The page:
EGR: But, if an operator stops a player betting with them, that may not mean they stop betting entirely. They could go to a lower-tier firm or eventually to the black market. Is there a concern the checks are playing a role in this at all?

TM: I think a key part of implementing any regulatory change, whether it’s this or anything else in the white paper, is making sure you understand if there are any unintended consequences coming from this, and if there are you then address those.

It is the reason why right at the beginning of this white paper implementation process, we said very clearly that we’re going to hardwire evaluation into what we’re doing and we’re being true to that.

Just in the last few weeks, along with the DCMS, we have jointly procured evaluation services for the white paper and I think that’s really significant. This is the first time as far as I can remember that the gambling regulator and the government have together procured evaluation. It just shows that we want to understand the overall impact the white paper is having; both at the regulatory and policy level. So, I think that’s really positive and we’re investing quite significantly in that evaluation approach. 

That will help us identify whether any of those unintended consequences are coming through. And if they are, then we will adapt accordingly and respond to that. But I think it’s not a reason not to look at taking regulatory action. The risk of not acting is also there in the same way that there are risks to acting. We’re live to those risks and we are putting in place infrastructure to identify if any of those risks happen and then respond to them.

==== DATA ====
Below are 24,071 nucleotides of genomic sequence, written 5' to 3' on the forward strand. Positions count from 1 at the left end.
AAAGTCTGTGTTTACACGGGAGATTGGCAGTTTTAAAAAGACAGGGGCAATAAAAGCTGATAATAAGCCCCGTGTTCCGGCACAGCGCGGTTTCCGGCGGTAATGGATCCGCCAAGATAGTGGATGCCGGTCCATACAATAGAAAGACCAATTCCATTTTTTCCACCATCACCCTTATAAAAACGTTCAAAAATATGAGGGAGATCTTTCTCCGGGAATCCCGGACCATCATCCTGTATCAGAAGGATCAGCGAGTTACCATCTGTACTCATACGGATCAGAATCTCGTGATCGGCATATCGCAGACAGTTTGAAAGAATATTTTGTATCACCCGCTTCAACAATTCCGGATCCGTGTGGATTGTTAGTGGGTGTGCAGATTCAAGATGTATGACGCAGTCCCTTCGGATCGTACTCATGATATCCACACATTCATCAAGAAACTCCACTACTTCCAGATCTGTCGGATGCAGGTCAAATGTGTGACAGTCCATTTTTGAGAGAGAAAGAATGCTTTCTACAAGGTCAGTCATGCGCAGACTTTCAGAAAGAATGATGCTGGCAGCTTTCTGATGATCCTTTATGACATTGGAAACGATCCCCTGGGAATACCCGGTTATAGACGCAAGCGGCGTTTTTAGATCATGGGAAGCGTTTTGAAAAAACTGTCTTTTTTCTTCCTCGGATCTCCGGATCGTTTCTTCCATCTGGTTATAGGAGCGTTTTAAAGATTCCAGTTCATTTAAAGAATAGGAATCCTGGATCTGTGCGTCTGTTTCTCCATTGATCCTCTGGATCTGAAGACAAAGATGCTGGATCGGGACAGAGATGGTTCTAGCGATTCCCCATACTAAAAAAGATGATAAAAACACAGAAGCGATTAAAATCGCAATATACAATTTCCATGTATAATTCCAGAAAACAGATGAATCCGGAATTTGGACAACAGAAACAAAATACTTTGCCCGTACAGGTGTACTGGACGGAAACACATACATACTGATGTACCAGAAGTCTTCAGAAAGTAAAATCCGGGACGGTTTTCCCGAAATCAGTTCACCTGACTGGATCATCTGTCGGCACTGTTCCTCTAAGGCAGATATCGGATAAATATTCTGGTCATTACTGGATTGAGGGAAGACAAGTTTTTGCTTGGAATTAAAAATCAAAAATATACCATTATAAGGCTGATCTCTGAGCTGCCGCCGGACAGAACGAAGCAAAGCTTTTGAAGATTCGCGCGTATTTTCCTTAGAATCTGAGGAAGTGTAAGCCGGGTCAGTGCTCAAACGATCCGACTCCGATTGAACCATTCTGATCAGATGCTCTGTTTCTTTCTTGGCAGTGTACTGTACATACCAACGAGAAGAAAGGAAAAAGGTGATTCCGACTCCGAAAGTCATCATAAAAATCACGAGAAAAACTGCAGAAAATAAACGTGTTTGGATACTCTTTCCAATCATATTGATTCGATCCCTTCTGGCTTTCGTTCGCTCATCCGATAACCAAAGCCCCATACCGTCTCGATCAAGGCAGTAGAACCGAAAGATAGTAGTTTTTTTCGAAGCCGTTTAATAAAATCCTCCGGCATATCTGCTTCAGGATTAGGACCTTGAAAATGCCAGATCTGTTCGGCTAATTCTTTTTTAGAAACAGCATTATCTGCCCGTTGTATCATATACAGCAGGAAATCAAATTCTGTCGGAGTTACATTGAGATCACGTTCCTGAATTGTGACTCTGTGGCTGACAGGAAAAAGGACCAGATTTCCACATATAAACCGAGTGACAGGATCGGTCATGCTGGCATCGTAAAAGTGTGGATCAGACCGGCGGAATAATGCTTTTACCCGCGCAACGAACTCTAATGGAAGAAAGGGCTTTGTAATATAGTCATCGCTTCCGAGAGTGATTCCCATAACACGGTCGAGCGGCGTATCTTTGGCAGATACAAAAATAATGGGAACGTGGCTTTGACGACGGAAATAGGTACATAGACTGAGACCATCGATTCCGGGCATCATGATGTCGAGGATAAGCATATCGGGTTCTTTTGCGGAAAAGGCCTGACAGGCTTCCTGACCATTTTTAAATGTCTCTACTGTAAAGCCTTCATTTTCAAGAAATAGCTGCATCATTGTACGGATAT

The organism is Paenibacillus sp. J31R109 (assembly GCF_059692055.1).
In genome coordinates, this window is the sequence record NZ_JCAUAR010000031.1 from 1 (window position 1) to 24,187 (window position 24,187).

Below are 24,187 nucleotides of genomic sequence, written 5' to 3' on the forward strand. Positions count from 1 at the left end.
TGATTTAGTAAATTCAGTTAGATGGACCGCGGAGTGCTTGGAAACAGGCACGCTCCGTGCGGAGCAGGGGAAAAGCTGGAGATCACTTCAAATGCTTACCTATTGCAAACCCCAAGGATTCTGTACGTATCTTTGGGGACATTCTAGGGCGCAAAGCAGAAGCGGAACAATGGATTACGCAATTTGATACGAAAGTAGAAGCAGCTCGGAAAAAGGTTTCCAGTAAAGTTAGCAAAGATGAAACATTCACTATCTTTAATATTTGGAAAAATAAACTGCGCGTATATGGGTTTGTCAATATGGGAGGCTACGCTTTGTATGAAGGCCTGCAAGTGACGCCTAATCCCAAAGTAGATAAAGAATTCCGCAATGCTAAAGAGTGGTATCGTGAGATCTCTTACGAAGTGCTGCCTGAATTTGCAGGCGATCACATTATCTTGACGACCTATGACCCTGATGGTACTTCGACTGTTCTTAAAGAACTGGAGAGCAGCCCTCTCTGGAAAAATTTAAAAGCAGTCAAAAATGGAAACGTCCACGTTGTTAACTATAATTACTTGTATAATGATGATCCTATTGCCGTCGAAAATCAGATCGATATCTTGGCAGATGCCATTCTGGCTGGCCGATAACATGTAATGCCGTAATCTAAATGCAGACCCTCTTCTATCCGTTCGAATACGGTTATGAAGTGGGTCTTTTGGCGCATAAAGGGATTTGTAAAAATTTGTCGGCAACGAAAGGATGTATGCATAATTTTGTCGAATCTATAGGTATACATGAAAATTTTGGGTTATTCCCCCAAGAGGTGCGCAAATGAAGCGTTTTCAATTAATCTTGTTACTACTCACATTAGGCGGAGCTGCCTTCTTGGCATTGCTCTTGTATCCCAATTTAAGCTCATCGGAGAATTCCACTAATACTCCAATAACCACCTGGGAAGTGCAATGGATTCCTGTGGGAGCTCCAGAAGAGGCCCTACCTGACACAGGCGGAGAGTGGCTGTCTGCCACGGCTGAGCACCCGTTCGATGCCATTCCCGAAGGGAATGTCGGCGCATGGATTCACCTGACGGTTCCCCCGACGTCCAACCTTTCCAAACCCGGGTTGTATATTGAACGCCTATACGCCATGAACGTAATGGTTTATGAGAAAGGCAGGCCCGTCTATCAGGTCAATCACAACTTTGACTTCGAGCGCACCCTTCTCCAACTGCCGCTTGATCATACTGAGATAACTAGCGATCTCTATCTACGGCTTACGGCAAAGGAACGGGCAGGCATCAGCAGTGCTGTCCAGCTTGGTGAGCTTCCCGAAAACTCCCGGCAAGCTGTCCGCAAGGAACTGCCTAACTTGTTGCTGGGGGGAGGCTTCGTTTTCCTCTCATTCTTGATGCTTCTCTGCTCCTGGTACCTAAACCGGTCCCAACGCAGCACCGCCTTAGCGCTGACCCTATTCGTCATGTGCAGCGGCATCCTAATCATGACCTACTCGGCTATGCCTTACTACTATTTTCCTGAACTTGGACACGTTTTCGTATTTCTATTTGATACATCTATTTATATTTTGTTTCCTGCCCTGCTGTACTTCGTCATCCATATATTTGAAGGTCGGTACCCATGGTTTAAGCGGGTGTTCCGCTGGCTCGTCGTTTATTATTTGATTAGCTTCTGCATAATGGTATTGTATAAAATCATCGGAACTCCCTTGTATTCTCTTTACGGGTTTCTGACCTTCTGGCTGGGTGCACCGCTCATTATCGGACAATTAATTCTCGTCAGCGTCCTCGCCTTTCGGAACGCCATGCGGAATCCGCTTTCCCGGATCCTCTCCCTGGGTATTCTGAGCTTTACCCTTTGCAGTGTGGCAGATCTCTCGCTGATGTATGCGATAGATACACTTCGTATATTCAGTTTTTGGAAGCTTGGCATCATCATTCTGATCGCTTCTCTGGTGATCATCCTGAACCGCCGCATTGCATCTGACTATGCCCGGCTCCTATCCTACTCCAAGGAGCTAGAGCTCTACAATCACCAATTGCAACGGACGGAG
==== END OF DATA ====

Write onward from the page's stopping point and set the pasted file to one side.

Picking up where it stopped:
EGR: There has been a groundswell against the checks as demonstrated by the Jockey Club petition which will now lead to a parliamentary debate. How much does that show a push back against checks?

TM: It shows a really strong consumer opinion there and it’s essential that we, the regulator, government and others listen to the full range of stakeholder opinions.

It’s important that we acknowledge the strength of feeling. We recognise that strength of feeling is genuine but I think we also recognise that when you are able to sit down and actually have a conversation about what we’re seeking to do, we have found that often some of the very vocal voices against it understand what we’re trying to do, and they’re slightly more supportive.

I think it is essential for us and government that we constantly reflect on are we doing a good enough job in the way we’re communicating what we’re doing? I think we can always communicate better. The other thing that’s worth looking at is that we also commissioned quite a lot of consumer research. We commissioned additional research in this area as well, speaking to a large number of consumers.

We’re seeing some different things coming through that. That doesn’t mean that the voices in the petition or anywhere else are less important, it just means that we have to look at the full variety of views that are coming from consumers. Having worked in lots of different sectors, I have to say gambling is one where consumers are not particularly a single kind of cohesive group. There’s such a huge range of different consumers who gamble for different reasons. It’s important that we hear that full range of voices.

The second half of this interview will be published tomorrow.

The post Q&A: Gambling Commission’s Tim Miller on affordability checks and protecting consumers first appeared on EGR Intel.